Dealing with a dog who barks excessively can be very frustrating. And for most people who are thinking about which dog to bring into their homes, barking is one of the major factors to consider.
This leads to the question “do Labradoodles bark excessively?” No, Doodles were bred to be kind, gentle, easily socialized and highly intelligent dogs. With the correct training, Labradoodle barking is not an issue.
In this article, among other things, we’ll look at how common Labradoodle barking is, and what the most typical causes for barking in puppies and adult dogs are.
And perhaps most important, what you can do if your Doodle just won’t stop barking.
Doodle Barking: How Big Of an Issue Is It?
Of course, all dogs naturally vocalize, and no two dogs are never the same.
Barking, growling, sighing, whining, and that weird snuffling sound, are all parts of a typical dogs’ vocabulary.
So, while Doodles aren’t particularly troublesome when we’re talking about barking, barking problems can still occur with a Labradoodle.
If this is the case for you, try to think of the barking as a type of communication from your dog, rather than it just being some annoying noise.
Of course, this is usually much easier said than done.
Tips for Managing a Barking Labradoodle
When looking at barking issues, it’s important that we separate barking puppies from adult dogs.
The reasons why the different types of bark, are usually very different, and they need to be looked at with different strategies in mind.
Labradoodle Puppy Barking
Puppies grow up faster than you think.
And in the first few months of a puppy’s life, there are going to be tons of new things for it to learn and experience.
In the first months when a puppy is very small, it’s going to need a lot of extra attention.
And you can expect that the puppy will tell you whenever it’s feeling lonely, scared, anxious or bored.
By far the most frequent type of barking from a Doodle puppy is because of separation anxiety (typically most often in the first six months where they are learning substantial amounts of information about this new world of theirs).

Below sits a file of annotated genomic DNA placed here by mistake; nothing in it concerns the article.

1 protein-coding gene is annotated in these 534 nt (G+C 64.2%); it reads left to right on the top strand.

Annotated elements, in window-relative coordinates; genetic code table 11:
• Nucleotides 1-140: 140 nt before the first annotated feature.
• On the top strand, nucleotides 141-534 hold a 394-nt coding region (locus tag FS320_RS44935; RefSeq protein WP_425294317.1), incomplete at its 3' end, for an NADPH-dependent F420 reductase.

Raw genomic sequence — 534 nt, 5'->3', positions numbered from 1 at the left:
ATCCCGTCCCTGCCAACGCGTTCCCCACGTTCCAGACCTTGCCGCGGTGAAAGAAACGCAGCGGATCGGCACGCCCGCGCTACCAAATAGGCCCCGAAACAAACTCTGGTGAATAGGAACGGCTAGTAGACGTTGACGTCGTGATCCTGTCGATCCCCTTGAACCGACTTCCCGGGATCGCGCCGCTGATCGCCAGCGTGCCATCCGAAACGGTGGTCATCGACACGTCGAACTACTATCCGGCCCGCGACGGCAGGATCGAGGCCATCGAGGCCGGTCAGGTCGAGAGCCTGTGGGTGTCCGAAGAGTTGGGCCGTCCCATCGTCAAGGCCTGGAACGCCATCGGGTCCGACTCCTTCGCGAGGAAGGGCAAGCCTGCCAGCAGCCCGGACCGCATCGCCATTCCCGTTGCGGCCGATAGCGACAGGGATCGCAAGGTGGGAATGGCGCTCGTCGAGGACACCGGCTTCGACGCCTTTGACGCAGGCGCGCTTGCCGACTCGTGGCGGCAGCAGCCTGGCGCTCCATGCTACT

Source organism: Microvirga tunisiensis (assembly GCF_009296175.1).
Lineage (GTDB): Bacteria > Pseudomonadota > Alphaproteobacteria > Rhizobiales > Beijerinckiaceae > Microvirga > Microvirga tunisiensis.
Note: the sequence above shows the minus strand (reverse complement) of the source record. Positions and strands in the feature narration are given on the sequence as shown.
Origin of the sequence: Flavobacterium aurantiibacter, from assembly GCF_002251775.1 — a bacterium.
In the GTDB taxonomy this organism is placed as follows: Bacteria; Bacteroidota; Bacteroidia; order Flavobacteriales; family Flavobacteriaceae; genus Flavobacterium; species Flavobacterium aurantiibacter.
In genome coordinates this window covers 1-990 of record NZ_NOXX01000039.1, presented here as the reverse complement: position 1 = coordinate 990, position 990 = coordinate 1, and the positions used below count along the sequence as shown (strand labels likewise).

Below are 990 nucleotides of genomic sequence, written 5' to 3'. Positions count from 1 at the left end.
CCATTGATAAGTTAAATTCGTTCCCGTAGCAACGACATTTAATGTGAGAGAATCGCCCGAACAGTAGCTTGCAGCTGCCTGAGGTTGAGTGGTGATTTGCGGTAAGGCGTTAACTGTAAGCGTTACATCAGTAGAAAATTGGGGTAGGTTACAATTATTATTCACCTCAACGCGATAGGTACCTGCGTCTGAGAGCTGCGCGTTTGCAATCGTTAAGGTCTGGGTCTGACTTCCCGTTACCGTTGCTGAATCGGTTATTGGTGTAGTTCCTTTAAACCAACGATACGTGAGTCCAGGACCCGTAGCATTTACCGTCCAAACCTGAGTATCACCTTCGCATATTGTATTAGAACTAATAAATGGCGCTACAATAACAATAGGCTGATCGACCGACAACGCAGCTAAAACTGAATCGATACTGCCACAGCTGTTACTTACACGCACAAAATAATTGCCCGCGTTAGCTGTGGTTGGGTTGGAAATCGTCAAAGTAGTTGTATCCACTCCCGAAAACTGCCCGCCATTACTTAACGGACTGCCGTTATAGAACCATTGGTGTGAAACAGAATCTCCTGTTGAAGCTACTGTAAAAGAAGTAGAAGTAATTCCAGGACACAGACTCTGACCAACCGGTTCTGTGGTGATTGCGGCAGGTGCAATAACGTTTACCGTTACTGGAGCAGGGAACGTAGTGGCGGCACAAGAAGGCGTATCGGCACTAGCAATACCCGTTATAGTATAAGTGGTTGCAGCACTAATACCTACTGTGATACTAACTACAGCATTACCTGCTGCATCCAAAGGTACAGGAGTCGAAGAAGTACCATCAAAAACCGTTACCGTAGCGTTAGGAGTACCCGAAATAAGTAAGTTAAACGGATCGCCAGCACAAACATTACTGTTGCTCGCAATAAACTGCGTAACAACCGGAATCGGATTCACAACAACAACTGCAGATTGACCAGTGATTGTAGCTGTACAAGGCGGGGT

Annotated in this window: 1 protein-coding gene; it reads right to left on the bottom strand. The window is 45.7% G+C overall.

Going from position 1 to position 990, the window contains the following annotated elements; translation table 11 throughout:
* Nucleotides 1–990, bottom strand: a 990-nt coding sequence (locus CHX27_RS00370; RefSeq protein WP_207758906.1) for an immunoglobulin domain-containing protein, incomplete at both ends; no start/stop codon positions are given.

During this phase, it’s important that you try and not reward your puppy by giving it your attention every time it barks.
But at the same time, it’s quite important to be around your puppy a lot during that period of time, so that it really manages to bond with you, so it’s a fine balancing act between those contradicting points.
A study was done on Labradors that showed that the greatest factor in your dogs’ overall happiness, adjustability and sociability is the relationship they are able to form with its owner, you.
So what this shows is that while you will need to pay attention to not reward the barking, you will have to invest a lot in your relationship with your puppy, as it is the main factor in bringing up a great dog.
The Attention-seeking Barking
Asking the question “do Labradoodles bark excessively?” is pretty much the same thing as asking if humans moan a lot.
It all depends on exactly what’s happening in a specific situation.
Like with any living creature on this planet, if your Doodle feels like it’s being neglected or ignored, there is a very high risk that it will do something about it.
And that usually means that it will start making some noise.
If the reason for your dog barking is because she feeling bored or abandoned, the behavior you’ll most likely encounter is more the type of “acting out” behavior.
Perhaps your dog will start stealing your favorite shoes. Or maybe she’ll start chewing on your couches or another type of furniture.
And as stated earlier, fixing the attention-demanding type of barking is a balancing act.
And the single most effective way of fixing such a situation is by making sure that you have a happy and healthy dog.
If your dog is bored, make sure there are plenty of different toys for it to enjoy. And make sure that you can find plenty of time for lots of playing and pampering your doodle.
Eventually, as a Labradoodle is a quite intelligent breed of dog, it will often find out that barking for attention usually works!
One way of fixing this is by simply walking away when the usual signs of attention-seeking barking begin.
Never reward Labradoodle barking with your attention. What you should do instead, is reward the good behavior.